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Long May She Reign
     

Long May She Reign

by Rhiannon Thomas
 

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The Girl of Fire and Thorns meets The Queen of the Tearling in this thrilling fantasy standalone about one girl’s unexpected rise to power.

Freya was never meant to be queen. Twenty-third in line to the throne, she never dreamed of a life in the palace, and would much rather research in her laboratory than participate in the intrigues of the

Overview

The Girl of Fire and Thorns meets The Queen of the Tearling in this thrilling fantasy standalone about one girl’s unexpected rise to power.

Freya was never meant to be queen. Twenty-third in line to the throne, she never dreamed of a life in the palace, and would much rather research in her laboratory than participate in the intrigues of the court. However, when an extravagant banquet turns deadly and the king and those closest to him are poisoned, Freya suddenly finds herself on the throne.

She may have escaped the massacre, but she is far from safe. The nobles don’t respect her, her councillors want to control her, and with the mystery of who killed the king still unsolved, she knows that a single mistake could cost her the kingdom—and her life.

Freya is determined to survive, and that means uncovering the murderers herself. Until then, she can’t trust anyone. Not her advisers. Not the king’s dashing and enigmatic illegitimate son. Not even her own father, who always wanted the best for her but also wanted more power for himself.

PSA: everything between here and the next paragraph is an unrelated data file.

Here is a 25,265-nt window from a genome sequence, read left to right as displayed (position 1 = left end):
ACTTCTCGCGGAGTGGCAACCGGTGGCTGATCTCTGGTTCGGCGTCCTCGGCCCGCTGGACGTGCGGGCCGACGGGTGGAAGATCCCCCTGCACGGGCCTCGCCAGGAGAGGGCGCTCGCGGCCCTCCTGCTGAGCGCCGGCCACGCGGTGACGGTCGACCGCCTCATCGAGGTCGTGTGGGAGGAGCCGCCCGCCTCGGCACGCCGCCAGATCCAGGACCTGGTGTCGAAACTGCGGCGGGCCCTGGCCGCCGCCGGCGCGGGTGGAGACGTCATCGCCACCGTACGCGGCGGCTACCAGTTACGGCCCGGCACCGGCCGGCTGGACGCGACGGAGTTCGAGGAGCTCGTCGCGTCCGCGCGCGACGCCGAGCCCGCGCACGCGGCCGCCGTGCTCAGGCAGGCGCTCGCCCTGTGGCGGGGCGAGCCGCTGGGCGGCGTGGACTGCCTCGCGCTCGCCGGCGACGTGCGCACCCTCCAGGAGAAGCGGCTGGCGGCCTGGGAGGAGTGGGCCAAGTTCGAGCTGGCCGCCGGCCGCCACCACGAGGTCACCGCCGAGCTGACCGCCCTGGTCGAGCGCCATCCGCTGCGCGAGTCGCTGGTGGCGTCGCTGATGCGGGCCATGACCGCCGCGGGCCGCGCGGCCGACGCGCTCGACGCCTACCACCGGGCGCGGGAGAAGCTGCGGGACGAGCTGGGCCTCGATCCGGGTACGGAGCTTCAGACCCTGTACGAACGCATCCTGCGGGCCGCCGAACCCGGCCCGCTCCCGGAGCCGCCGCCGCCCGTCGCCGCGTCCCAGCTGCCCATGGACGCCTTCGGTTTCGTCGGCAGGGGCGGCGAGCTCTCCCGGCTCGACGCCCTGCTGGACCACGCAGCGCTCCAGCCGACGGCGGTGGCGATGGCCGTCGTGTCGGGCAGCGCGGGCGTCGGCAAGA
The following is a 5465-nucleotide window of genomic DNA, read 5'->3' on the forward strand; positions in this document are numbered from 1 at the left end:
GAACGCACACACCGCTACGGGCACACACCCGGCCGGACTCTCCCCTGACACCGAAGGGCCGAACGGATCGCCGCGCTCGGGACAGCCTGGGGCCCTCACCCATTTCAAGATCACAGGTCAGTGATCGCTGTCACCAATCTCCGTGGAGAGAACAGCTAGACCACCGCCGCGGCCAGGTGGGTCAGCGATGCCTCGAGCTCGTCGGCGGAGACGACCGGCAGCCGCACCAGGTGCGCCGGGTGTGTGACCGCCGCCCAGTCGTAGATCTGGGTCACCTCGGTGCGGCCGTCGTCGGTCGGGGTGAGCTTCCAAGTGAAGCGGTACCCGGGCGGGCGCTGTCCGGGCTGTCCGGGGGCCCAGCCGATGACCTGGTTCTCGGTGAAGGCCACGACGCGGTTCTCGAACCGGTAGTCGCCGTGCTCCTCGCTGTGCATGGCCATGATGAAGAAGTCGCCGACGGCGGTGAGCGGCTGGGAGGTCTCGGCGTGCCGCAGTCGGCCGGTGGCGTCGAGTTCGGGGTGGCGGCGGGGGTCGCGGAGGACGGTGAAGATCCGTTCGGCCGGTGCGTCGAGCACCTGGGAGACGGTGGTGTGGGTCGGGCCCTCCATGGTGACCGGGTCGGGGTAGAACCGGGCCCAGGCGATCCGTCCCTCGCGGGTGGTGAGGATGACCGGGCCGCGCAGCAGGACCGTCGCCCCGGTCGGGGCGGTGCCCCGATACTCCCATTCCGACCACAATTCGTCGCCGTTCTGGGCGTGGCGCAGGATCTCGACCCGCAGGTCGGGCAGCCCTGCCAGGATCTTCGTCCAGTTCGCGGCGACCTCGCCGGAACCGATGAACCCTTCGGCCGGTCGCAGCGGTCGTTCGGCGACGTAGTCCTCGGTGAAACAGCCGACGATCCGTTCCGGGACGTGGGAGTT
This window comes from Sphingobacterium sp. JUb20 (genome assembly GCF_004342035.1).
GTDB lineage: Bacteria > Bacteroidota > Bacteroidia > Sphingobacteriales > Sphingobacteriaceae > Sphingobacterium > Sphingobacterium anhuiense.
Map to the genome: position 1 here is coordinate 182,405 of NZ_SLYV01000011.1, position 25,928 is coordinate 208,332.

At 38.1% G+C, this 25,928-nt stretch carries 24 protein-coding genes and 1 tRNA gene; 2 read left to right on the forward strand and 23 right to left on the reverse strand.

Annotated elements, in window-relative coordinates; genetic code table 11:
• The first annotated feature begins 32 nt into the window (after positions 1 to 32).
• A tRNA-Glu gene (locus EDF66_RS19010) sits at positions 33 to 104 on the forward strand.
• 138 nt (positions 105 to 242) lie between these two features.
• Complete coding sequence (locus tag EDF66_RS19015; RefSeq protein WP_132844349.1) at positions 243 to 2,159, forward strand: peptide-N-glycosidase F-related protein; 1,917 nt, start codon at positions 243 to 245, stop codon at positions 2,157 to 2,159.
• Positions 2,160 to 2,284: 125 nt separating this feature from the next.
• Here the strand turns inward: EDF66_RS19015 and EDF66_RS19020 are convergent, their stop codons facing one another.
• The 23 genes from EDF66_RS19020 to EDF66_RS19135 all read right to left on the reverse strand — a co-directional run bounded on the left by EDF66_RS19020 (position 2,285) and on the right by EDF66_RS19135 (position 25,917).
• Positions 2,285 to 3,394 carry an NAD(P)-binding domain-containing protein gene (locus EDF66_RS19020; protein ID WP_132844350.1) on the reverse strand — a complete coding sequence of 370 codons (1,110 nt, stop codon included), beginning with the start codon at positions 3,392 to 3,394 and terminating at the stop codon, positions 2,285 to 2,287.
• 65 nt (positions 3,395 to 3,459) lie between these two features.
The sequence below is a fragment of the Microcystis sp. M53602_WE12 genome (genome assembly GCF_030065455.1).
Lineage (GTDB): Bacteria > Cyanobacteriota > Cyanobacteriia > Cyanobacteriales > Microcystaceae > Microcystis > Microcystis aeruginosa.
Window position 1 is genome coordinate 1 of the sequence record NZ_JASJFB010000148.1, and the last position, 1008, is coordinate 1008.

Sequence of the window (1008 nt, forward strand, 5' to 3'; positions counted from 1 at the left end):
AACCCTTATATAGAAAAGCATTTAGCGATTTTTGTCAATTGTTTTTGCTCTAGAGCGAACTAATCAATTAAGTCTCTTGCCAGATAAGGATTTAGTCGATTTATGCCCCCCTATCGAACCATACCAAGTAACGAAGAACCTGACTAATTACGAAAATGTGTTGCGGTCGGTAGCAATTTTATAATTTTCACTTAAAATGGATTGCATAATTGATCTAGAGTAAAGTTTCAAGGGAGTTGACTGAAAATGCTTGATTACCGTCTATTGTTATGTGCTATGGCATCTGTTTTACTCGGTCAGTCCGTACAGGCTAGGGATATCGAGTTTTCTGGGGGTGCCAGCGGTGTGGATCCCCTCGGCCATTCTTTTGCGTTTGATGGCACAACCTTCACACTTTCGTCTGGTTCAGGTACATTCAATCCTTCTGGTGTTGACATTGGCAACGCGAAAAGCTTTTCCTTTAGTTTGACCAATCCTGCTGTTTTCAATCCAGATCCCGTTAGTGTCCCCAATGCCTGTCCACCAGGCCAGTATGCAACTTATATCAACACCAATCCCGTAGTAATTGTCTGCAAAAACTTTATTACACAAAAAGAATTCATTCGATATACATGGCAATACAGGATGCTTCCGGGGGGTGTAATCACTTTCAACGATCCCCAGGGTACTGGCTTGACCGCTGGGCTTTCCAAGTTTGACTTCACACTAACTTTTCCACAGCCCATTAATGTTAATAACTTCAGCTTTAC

As Freya’s enemies close in and her loyalties are tested, she must decide if she is ready to rule and, if so, how far she is willing to go to keep the crown.

Editorial Reviews

Publishers Weekly
12/05/2016
Freya may be a member of the court of the kingdom of Epria, but she has little interest in social niceties; “much happier with equations and research,” she greatly prefers conducting chemical experiments in her laboratory. Having taken the opportunity to slip away from King Jorgen’s ostentatious birthday banquet, she later discovers that she is one of only a few survivors of a mass poisoning. With the majority of the court dead, Freya, formerly 23rd in line for the throne, is suddenly queen. While her advisors scheme, and an army gathers to oust her, Freya uses her wits, intuition, and scientific reasoning to attempt to find the killer. The suspects are many, ranging from the King’s illegitimate son to a group of underground revolutionaries—this is as much a murder mystery as it is a fantasy, and Thomas (A Wicked Thing) includes just enough background detail to give shape to Freya’s world. Freya is an intelligent and resilient heroine who, when thrust into a position she never wanted, stays true to herself and champions the disenfranchised. Ages 13–up. Agent: Kristin Nelson, Nelson Literary. (Feb.)
School Library Journal
12/01/2016